On the other side of the room is the door to the "interview" room. Next to that door, there's an official-looking sign on the wall with a single word on it in all caps. It's something kind of scary-sounding. Like "SILENCE". Or "CONTEMPT". Except not either of those. But you can't take a picture of it, because you're not allowed to use your phone, so you'll forget what it says a few minutes after leaving, even though you exhort yourself not to forget, and nobody's ever going to believe you.

You request a 24-page book, because that's what your 2002-2012 passport had been, and you used only two of those pages. But the agent upsells you to the 52-page book. Maybe you'll travel a lot more in your 30s than you did in your 20s.

You pay the $170 expedited-passport fee. (The woman at the next window over complains about the fee because "a passport should be a human right". A few minutes later, she's flirting with the passport agent.) You're told to return in an hour for your new passport.

You walk back to State and Roosevelt and feed the parking meter. You order a salad at Panera. Green gargoyles leer at you from the top of the public library.

After sixty minutes, plus ten for good measure, you go back to the Kluczynski Building. You wait in another room this time. A little boy is excited to get his passport and go to Mexico.

When your number is called, you receive a blue envelope containing your old and new passports. Your old passport now has two holes punched through the cover. Your new one is twice as thick and has a sturdier cover. You are told to look over it for mistakes. (You wonder how long you'd have to wait to have a mistake fixed if you found one.) You realize that the new photo really isn't so bad, at least not compared to the previous one, which was taken when you were 19 and had a rather rounder face and a rather worse haircut and evidently believed that yellow plastic barrettes and heavily plucked eyebrows looked good on you.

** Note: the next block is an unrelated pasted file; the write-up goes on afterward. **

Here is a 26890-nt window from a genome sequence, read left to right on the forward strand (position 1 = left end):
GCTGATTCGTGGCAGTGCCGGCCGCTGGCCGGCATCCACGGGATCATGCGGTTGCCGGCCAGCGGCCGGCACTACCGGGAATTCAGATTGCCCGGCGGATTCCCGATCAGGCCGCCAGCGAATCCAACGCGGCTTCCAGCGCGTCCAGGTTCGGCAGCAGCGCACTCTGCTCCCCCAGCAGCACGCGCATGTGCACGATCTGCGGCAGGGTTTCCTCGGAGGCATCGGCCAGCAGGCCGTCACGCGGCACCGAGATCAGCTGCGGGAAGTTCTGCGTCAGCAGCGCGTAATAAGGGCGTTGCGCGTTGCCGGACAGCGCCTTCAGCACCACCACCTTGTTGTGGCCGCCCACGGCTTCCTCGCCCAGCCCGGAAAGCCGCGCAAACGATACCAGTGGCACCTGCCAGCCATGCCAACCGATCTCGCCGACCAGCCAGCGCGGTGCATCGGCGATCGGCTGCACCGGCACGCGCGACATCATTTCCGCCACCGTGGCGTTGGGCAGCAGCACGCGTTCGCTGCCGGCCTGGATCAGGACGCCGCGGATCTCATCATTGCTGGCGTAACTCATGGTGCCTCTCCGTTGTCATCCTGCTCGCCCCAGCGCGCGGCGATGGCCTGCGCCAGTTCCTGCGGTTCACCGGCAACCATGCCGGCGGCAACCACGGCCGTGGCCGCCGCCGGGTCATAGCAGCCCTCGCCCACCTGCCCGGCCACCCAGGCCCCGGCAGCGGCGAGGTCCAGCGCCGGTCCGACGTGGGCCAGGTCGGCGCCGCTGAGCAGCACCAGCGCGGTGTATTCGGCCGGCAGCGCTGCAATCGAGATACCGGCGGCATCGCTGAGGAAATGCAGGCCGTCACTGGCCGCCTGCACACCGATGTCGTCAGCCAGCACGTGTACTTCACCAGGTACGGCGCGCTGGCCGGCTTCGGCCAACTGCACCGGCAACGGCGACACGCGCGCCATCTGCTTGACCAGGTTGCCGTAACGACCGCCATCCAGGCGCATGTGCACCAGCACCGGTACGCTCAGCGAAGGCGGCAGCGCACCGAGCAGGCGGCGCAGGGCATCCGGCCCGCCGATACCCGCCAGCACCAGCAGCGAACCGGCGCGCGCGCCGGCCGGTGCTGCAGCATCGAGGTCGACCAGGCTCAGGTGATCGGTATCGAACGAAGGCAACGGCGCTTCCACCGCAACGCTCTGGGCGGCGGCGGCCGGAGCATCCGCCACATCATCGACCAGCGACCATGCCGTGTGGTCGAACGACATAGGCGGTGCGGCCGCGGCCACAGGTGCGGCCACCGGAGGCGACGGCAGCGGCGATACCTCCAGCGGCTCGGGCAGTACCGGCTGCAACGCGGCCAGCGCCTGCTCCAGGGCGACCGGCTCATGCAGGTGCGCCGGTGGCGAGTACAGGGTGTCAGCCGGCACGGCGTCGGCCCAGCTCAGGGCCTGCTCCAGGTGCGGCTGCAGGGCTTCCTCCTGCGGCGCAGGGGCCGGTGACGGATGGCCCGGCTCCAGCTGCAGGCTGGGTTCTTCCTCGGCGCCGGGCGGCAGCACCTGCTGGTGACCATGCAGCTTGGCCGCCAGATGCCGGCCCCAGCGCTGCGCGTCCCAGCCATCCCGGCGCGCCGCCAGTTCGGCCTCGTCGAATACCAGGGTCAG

You make the four-and-a-half-hour drive back home with your new passport. The weather is perfect. As you're crossing the state line, a cheesy country song on the radio actually makes you tear up, and you realize that that's what you like about long road trips alone.

  1. We're leaving in a few hours. On the first day of the trip, Alex oniugnip and I will be hanging around with local friends and, if we're lucky, going to TCAF; on the second day, we'll be running the Toronto Marathon; on the third day, we'll be recovering, sightseeing, and eating a lot. Here, I made a map of relevant places! (Suggestions?)

[User Picture]From: perligata
2012-05-05 09:41 am (UTC)